The secret entrance to Bilibin's pictures at Fravia's
(Updated June 1999)
to see the images
[Images] ~ [Biography]
code used on this page]
Submit your own
images, I'll publish them (there are even some 'lost' images around)
Ivan Yakovlevich Bilibin (1876 - 1942) was a popular Russian graphic
artist and stage designer. His illustration style was influenced by
the stylised forms of Russian Folk and Medieval art, in particular
embroidery, woodcuts and illuminated manuscripts. His use of precise
lines links him to the graphic work of Art Nouveau. Bilibin is best
known for his work illustrating Russian fairy tales and epic poems,
using his particular style to recreate the magical, colourful world
of Russian folklore. He also is known for his illustrations to the
works of Pushkin and Lermontov. Bilibin's approach to these tales was
guided by a strong sense of place. The forests and mountains of Old
Russia were predominant players in images that often provided as many
distractions as focal points. He seemed anxious to incorporate traditional
designs and motifs, often as framing devices for illustrations that didn't
He also did a lot of work for the theatre, designing stunning sets and costumes.
Some of the operas he designed for were The Tale of Tsar Saltan, The Tale of the
Golden Cockerel and Prince Igor, and they were staged in the leading theatres
of Petersburg, Moscow, Paris and Prague.
He left Russia in 1920 (at the age of 44) for Egypt, where he set up a studio and
lived until 1925.
He moved to Paris for the opening of the World Exhibition at the age of 49. He had a
one man show
in Prague in 1926 and helped stage an exhibition of Russian artists in Paris in 1927.
He was, by now, an accomplished and sought-after stage designer and helped stage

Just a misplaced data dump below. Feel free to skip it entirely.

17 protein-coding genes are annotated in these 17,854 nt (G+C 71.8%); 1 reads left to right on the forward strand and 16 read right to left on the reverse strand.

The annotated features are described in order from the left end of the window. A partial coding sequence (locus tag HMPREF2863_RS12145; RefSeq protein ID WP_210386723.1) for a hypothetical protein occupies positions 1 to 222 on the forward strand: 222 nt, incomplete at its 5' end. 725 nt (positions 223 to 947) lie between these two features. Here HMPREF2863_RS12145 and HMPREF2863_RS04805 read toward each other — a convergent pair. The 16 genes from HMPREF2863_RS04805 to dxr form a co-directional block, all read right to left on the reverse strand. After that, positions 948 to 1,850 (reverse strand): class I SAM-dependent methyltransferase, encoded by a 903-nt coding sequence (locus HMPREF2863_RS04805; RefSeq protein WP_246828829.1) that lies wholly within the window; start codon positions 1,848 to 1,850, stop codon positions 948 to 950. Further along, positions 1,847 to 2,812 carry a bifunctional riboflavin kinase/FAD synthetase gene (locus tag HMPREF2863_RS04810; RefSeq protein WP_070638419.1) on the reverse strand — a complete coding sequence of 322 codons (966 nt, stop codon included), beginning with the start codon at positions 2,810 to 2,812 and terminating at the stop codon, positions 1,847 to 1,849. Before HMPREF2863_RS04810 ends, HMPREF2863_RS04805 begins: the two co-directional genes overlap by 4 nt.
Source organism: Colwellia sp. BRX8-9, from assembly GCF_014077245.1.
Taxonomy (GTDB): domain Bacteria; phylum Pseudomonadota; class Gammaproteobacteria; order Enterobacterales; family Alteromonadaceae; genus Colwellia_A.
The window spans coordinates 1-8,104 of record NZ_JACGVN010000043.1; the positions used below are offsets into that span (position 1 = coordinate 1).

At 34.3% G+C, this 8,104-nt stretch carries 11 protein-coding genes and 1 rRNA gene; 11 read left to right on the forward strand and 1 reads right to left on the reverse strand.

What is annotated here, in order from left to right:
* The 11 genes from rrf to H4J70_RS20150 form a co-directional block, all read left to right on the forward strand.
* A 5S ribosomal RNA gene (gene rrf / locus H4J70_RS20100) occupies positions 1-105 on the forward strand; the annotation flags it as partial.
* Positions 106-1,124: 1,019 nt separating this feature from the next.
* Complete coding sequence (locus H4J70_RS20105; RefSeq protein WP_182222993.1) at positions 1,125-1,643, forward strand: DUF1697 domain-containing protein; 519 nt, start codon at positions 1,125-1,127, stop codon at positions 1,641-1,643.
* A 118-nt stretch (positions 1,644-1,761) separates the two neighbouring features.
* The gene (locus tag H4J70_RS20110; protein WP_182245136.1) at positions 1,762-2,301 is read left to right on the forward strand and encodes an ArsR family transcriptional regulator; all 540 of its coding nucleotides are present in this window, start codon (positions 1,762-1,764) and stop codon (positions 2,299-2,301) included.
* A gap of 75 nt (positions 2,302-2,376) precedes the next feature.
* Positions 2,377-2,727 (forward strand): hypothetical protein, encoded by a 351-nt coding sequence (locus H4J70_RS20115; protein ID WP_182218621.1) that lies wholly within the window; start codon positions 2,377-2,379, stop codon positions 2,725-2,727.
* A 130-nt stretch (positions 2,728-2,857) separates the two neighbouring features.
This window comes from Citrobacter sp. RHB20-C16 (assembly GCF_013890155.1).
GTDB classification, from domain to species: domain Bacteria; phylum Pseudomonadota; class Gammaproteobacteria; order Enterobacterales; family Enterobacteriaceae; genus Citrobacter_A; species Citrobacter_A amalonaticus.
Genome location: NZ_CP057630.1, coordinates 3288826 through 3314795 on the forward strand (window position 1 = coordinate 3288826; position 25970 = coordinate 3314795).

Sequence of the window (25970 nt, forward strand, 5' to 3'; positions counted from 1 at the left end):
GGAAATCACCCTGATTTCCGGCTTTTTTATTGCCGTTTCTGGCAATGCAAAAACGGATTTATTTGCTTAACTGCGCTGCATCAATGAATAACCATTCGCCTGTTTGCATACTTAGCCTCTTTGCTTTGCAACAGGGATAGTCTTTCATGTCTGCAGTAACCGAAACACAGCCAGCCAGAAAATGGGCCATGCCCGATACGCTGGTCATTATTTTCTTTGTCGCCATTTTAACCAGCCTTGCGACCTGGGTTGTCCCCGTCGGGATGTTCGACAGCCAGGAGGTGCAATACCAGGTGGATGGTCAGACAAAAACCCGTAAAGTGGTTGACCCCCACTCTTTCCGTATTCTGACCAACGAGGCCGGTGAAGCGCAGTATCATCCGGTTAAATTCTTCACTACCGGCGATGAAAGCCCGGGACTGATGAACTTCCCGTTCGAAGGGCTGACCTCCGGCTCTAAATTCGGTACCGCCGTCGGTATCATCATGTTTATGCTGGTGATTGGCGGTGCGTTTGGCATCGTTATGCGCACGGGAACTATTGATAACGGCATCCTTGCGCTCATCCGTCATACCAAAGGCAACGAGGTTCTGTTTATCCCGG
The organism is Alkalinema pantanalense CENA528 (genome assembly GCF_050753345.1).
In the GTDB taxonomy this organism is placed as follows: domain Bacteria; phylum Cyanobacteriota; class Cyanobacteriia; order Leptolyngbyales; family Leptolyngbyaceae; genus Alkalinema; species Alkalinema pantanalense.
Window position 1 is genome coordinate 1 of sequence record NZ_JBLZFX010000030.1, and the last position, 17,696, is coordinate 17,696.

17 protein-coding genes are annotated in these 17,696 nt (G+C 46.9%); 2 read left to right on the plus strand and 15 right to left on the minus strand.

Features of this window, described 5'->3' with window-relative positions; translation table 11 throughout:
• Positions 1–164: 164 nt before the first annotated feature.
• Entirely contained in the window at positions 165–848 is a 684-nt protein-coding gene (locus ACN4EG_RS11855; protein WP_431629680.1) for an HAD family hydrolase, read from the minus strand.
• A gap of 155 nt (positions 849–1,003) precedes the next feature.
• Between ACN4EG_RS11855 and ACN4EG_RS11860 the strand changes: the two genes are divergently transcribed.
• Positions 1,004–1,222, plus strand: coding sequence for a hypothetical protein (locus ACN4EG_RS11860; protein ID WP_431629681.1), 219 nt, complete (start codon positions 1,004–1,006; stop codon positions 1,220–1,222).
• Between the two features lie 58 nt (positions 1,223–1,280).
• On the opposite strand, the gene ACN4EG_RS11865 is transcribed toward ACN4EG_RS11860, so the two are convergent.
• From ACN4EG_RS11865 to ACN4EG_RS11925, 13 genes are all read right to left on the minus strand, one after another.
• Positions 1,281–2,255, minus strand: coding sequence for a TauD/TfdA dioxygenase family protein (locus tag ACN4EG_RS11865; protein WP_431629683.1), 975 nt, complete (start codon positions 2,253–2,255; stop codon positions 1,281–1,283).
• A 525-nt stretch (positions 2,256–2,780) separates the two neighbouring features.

numerous ballets and operas in Paris, which had its own "Russian Opera Season."
Finally in 1931, at the age of 55, he returned to the illustration of Russian
and Oriental fairy
tales for a Parisian publisher.
He returned to Russia in 1936 where he
died at the age of 66 in February of 1942. He was in Leningrad
during the German blockade. He left several
// bilimage swapper by Fravia+ 1999 (http://www.Fravia.org), who was quite
// fedup with swapper of images that had to be all of the same size
<!-- HIDE script
// Code below pre-loads images
// WARNING: on the page there must be NO OTHER
// image before the first 'default' one! (#0)
var image1 = new Image()
image1.src = "bilrk.jpg"
var image2= new Image()
image2.src = "bab2.jpg"
var image3 = new Image()
image3.src = "bilibi_8.jpg"
// ... etcetera...
// When called from a button, this code swaps the images
document.images.src = bilimage+".jpg"
// UNHIDE -->
<img src="gorham_62k.gif" border=0>
<input type=button onClick="swap('bilrk')" Value="1) Red_Knight">
<input type=button onClick="swap('bab2')" Value="2) Baba_Yaga"><hr width=44>
<input type=button onClick="swap('bilibi_8')" Value="3) bilibi_8">
// ... etcetera...
Is reverse engineering legal?
Fravia 1995, 1996, 1997, 1998, 1999. All rights